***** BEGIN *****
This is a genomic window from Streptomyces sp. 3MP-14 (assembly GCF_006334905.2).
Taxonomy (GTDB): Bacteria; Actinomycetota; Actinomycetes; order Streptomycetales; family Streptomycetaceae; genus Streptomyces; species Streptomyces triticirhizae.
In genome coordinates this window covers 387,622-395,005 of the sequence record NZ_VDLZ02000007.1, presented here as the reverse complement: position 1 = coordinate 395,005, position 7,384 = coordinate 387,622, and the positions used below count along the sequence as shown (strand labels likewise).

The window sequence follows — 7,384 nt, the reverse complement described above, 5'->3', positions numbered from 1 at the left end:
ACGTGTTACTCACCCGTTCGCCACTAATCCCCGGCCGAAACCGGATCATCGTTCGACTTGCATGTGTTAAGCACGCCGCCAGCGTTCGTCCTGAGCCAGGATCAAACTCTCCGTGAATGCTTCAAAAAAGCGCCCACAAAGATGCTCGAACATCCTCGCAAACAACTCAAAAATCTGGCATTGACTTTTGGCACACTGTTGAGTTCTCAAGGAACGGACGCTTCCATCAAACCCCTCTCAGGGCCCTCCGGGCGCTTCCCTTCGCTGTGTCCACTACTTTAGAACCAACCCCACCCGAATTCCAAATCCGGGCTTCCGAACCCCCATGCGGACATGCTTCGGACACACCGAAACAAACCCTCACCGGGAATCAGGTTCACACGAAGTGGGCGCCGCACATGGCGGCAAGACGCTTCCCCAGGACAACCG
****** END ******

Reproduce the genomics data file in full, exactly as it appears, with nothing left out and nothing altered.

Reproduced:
This is a genomic window from Streptomyces sp. 3MP-14 (assembly GCF_006334905.2).
Taxonomy (GTDB): Bacteria; Actinomycetota; Actinomycetes; order Streptomycetales; family Streptomycetaceae; genus Streptomyces; species Streptomyces triticirhizae.
In genome coordinates this window covers 387,622-395,005 of the sequence record NZ_VDLZ02000007.1, presented here as the reverse complement: position 1 = coordinate 395,005, position 7,384 = coordinate 387,622, and the positions used below count along the sequence as shown (strand labels likewise).

The window sequence follows — 7,384 nt, the reverse complement described above, 5'->3', positions numbered from 1 at the left end:
ACGTGTTACTCACCCGTTCGCCACTAATCCCCGGCCGAAACCGGATCATCGTTCGACTTGCATGTGTTAAGCACGCCGCCAGCGTTCGTCCTGAGCCAGGATCAAACTCTCCGTGAATGCTTCAAAAAAGCGCCCACAAAGATGCTCGAACATCCTCGCAAACAACTCAAAAATCTGGCATTGACTTTTGGCACACTGTTGAGTTCTCAAGGAACGGACGCTTCCATCAAACCCCTCTCAGGGCCCTCCGGGCGCTTCCCTTCGCTGTGTCCACTACTTTAGAACCAACCCCACCCGAATTCCAAATCCGGGCTTCCGAACCCCCATGCGGACATGCTTCGGACACACCGAAACAAACCCTCACCGGGAATCAGGTTCACACGAAGTGGGCGCCGCACATGGCGGCAAGACGCTTCCCCAGGACAACCG